I am writing this review, Transformative Visions for Qualitative Inquiry, considering performative, philosophical, and artistic transformations as an essential reading for faculty and students—novice and veteran. It inspires readers, writers, and novice and veteran researchers in various social sciences disciplines and educational landscapes to envision innovative approaches to healing from crises like the COVID-19 pandemic and/or earthquakes. These processes encourage resisting, recovering, connecting, finding joy, and embracing life. Likewise, Transformative Visions for Qualitative Inquiry centers on the concept of transformation and its potential for the future of qualitative research amidst a world grappling with the multifaceted implications of COVID-19, climate change, political unrest, inequality, and various forms of oppression. In these times of uncertainty, distinguished scholars from around the world are looking forward with a rejuvenated sense of optimism while staying rooted in the understanding that there is still much work to be done. So, I realized that research must give rise to the challenges of our hopeful yet ever-changing future. The contributors of Transformative Visions for Qualitative Inquiry ponder a variety of topics, including academic healing, environmental justice, the dominance of higher education and its challenges to critical education, arts-based research such as songwriting, participatory workshops, and auto poetics, disruptions to traditional humanist and Western thought, and explorations of empathy and life writing.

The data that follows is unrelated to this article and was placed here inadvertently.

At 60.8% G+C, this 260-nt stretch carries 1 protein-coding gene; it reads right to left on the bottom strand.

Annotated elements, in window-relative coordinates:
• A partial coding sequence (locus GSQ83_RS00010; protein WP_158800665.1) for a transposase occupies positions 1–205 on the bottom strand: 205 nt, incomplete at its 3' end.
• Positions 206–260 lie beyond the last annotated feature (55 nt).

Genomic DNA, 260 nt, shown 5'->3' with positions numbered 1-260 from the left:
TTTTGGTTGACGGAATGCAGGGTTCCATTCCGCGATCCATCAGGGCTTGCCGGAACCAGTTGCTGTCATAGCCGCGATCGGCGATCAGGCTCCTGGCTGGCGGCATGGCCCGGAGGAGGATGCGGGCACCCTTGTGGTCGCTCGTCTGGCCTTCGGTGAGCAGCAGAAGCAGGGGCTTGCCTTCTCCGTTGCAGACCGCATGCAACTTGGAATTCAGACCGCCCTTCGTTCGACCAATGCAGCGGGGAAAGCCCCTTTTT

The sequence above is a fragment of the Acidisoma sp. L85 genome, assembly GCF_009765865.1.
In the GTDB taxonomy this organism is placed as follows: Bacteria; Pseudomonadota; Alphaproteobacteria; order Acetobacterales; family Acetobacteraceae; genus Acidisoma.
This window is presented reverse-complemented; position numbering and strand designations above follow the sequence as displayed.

transformative visions, qualitative inquiry, transformations, healing, embrace, empathy

Author Bio(s)

Niroj Dahal (https://orcid.org/0000-0001-7646-1186) is a lecturer at Kathmandu University School of Education under the Department of STEAM Education. He is also an editorial board member of TQR. His research interests include ICT in education, qualitative research—action research, participatory action research, appreciative inquiry, arts-based inquiry, autoethnography, narrative inquiry, case study, content analysis, critical ethnography, critical social theories inquiry, decolonizing methodologies, decolonizing autoethnography, thematic analysis, narrative analysis, and collaborative inquiry (among others), mathematics education, open, distance and e-learning, STEAM education, research and development, and ICT and e-Research. Mr. Dahal has been teaching graduate and undergraduate students for over a decade. He has also continuously participated in and presented his research and practices at more than four dozen national and international conferences, workshops, and seminars. He has published articles, research notes, editorials, book reviews, and book chapters in various national and international journals and publication presses in ICT, qualitative research, education in general and mathematics education, and STEAM education. He may be contacted by e-mail at niroj@kusoed.edu.np.


I wish to dedicate this review to the late Norman K. Denzin. The enormity of Norman K. Denzin’s contributions to qualitative research is such that words might not suffice; hence, this review is a humble attempt to express my gratitude for the works of Norman K. Denzin.

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